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To characterize the diagnostic spectrum and physician management decisions of patients presenting to an emergency department with an acute, community-acquired illness, cerebrospinal fluid (CSF) white blood cell count > 5/mm3, and a negative Gram’s stain for bacteria.
PATIENTS AND METHODS:
In this retrospective cohort study over a 2-year period, symptoms, examination findings, paraclinical data, physician management, and clinical outcomes were assessed for each patient.
One hundred sixty-eight patients (171 patient episodes) were evaluated. Almost half of the cohort presented in nonsummer months (48%); 20% of concurrent comorbid
disease, and 15% had identified immunocompromising conditions. The reported examination findings were diverse, with diverse, with fever [49%] and neck stiffness [39%] being the most frequent findings. The majority were hospitalized (70%), with a median stay of 4 days. Approximately one half underwent computed tomography or magnetic resonance imaging (49%), and received empiric treatment with antibiotics (52%). A diagnostic cause was established in 23%, with the majority being inherently treatable diseases (including syphilis, bacteremia,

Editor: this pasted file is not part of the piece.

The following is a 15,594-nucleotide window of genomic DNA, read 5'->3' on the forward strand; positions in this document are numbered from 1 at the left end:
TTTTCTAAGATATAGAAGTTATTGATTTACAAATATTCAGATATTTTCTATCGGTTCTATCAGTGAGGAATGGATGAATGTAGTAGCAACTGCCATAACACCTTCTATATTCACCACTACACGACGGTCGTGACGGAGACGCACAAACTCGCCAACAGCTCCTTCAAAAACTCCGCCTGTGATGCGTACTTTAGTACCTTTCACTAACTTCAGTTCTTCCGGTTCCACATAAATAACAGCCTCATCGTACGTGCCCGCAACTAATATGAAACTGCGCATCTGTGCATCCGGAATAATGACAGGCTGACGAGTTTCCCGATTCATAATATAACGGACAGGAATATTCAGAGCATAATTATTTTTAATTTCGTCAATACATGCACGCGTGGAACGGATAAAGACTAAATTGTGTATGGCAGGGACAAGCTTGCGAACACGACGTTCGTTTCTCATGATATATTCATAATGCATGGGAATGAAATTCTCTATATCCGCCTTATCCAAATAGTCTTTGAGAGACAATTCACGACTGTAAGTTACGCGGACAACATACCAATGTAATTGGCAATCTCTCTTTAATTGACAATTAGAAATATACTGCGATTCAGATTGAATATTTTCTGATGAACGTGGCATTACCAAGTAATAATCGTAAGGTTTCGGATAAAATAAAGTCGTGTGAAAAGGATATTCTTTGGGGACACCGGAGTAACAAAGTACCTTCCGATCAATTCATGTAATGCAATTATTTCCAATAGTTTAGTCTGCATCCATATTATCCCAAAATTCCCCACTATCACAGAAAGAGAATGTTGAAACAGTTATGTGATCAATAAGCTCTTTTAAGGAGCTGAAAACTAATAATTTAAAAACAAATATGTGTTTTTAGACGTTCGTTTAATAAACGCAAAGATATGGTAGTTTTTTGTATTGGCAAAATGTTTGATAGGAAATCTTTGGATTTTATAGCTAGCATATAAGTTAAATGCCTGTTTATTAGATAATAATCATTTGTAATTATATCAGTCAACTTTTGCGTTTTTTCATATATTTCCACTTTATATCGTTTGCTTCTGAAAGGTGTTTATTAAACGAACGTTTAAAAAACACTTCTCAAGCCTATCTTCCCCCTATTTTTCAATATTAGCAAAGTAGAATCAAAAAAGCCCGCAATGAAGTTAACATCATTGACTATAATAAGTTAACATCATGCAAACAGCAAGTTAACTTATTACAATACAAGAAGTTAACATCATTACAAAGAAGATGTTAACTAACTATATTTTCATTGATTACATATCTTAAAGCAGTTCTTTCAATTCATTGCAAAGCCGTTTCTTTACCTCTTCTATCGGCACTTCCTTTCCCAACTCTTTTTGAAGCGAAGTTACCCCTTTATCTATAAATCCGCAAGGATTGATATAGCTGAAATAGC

Lyme disease). Variables significantly associated with a subsequent proven diagnostic cause included: age > 60 years; presence of comorbid
disease (especially immunodeficiency); and presentation in winter months.
A large proportion of patients presenting with acute meningitis and a negative CSF Gram’s stain undergo hospitalization, noninvasive cranial imaging, and receive empiric antibiotic therapy. Better clinical guidelines are needed to identify the diagnostic and management decisions that benefit patient outcome.